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Chapter I--Barbox Brothers Charles Dickens

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"It was very wrong of her," said Barbox Brothers with a knitted brow, "to marry you, making a secret of her infirmity.'

"Well, sir!" pleaded Lamps in behalf of the long-deceased. "You see, Phoebe and me, we have talked that over too. And Lord bless us! Such a number on us has our infirmities, what with fits, and what with misfits, of one sort and another, that if we confessed to 'em all before we got married, most of us might never get married."

"Might not that be for the better?"

"Not in this case, sir," said Phoebe, giving her hand to her father.

"No, not in this case, sir," said her father, patting it between his own.

"You correct me," returned Barbox Brothers with a blush; "and I must look so like a Brute, that at all events it would be superfluous in me to confess to THAT infirmity. I wish you would tell me a little more about yourselves. I hardly knew how to ask it of you, for I am conscious that I have a bad stiff manner, a dull discouraging way with me, but I wish you would."

"With all our hearts, sir," returned Lamps gaily for both. "And first of all, that you may know my name--"

"Stay!" interposed the visitor with a slight flush. "What signifies your name? Lamps is name enough for me. I like it. It is bright and expressive. What do I want more?"

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"Why, to be sure, sir," returned Lamps. "I have in general no other name down at the Junction; but I thought, on account of your being here as a first-class single, in a private character, that you might--"

The visitor waved the thought away with his hand, and Lamps acknowledged the mark of confidence by taking another rounder.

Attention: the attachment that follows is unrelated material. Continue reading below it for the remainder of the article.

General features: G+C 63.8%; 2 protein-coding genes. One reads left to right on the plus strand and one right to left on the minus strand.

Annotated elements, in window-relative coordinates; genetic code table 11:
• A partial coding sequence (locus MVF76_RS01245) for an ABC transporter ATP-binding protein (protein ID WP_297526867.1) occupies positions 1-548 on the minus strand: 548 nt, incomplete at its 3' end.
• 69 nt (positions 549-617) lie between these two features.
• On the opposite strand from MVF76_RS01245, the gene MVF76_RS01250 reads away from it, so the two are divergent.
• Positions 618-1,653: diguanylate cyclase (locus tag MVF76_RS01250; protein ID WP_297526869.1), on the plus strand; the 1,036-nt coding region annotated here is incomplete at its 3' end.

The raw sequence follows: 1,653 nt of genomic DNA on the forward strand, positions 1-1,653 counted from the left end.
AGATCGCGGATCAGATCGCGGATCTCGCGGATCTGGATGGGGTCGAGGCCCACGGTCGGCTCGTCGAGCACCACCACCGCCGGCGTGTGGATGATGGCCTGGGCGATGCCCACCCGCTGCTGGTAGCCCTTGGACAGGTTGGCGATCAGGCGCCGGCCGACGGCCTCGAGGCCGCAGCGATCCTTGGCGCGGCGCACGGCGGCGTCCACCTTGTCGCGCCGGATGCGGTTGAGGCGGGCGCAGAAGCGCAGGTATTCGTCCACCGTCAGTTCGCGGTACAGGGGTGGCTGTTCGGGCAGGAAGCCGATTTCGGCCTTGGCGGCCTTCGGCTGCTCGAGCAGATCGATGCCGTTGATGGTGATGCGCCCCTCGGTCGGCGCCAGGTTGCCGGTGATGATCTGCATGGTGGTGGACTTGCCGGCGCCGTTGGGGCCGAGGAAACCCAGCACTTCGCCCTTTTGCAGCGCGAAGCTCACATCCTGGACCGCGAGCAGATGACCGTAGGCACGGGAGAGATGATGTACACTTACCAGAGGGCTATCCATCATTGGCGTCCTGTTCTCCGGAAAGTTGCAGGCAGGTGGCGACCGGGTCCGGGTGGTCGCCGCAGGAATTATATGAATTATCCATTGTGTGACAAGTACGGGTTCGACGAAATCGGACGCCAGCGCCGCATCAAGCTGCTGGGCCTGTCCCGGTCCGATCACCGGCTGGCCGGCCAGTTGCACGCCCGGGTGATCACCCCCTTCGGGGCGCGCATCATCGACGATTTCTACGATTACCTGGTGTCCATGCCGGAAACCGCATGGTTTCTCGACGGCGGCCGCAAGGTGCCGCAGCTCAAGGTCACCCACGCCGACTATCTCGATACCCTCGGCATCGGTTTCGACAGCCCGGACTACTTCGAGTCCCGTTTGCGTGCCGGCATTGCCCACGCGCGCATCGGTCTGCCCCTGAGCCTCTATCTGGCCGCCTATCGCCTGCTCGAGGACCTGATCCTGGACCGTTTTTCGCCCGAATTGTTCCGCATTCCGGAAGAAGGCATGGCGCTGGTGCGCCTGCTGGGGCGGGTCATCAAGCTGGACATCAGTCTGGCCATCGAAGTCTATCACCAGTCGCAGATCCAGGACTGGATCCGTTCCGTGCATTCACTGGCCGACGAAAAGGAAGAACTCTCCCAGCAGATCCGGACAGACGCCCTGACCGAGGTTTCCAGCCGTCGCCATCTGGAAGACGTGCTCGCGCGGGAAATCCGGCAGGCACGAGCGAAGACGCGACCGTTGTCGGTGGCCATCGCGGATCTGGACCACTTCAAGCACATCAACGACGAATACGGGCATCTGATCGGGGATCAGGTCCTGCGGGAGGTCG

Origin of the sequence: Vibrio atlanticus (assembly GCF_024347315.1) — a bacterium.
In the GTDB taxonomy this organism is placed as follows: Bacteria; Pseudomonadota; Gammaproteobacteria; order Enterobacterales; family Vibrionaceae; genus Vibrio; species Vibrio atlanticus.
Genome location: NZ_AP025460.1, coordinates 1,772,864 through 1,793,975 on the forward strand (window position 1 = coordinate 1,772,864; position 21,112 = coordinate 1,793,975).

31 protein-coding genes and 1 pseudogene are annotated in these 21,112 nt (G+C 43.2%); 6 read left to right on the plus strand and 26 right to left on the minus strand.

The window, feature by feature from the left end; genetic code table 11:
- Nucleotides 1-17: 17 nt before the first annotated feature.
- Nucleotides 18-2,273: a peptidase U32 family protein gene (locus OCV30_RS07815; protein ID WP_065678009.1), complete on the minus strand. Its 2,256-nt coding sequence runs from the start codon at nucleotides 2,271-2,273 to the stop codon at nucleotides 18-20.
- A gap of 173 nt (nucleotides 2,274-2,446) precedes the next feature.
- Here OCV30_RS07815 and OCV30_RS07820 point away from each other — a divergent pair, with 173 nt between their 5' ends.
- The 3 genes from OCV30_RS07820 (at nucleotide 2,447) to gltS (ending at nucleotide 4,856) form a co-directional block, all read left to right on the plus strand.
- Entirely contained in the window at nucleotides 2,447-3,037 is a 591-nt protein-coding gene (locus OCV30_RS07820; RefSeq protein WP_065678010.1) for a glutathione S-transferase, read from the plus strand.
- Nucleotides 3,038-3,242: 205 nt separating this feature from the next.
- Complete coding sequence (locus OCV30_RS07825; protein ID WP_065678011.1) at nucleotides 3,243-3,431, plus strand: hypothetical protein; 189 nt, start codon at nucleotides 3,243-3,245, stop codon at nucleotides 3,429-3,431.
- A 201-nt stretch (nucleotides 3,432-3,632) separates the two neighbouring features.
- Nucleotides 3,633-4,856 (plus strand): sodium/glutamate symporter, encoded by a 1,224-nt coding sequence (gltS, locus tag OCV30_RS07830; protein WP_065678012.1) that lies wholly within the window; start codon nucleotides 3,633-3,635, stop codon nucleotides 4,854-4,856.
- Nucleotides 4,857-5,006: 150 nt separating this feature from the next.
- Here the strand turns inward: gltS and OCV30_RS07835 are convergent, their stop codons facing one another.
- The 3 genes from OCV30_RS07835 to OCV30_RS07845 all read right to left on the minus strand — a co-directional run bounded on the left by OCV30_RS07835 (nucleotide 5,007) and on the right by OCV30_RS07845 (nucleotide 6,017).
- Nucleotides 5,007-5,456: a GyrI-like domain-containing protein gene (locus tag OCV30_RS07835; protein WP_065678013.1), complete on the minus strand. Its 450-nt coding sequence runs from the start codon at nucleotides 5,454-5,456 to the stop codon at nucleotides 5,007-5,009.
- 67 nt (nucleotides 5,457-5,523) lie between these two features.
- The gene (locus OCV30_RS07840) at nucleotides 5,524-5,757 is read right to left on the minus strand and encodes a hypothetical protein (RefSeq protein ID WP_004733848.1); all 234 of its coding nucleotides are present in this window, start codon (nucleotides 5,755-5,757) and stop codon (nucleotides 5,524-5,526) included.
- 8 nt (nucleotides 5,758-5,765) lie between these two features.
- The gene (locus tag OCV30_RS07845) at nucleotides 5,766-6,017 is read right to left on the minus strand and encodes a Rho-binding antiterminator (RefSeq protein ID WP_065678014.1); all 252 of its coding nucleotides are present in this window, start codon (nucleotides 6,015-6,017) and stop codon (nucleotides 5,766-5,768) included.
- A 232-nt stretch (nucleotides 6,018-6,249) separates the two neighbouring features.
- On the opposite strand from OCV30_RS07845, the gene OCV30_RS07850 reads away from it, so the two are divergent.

"You are hard-worked, I take for granted?" said Barbox Brothers, when the subject of the rounder came out of it much dirtier than be went into it.

Lamps was beginning, "Not particular so"--when his daughter took him up.

"Oh yes, sir, he is very hard-worked. Fourteen, fifteen, eighteen hours a day. Sometimes twenty-four hours at a time."

"And you," said Barbox Brothers, "what with your school, Phoebe, and what with your lace-making--"

"But my school is a pleasure to me," she interrupted, opening her brown eyes wider, as if surprised to find him so obtuse. "I began it when I was but a child, because it brought me and other children into company, don't you see? THAT was not work. I carry it on still, because it keeps children about me. THAT is not work. I do it as love, not as work. Then my lace-pillow;" her busy hands had stopped, as if her argument required all her cheerful earnestness, but now went on again at the name; "it goes with my thoughts when I think, and it goes with my tunes when I hum any, and THAT'S not work. Why, you yourself thought it was music, you know, sir. And so it is to me."

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Mugby Junction
Charles Dickens

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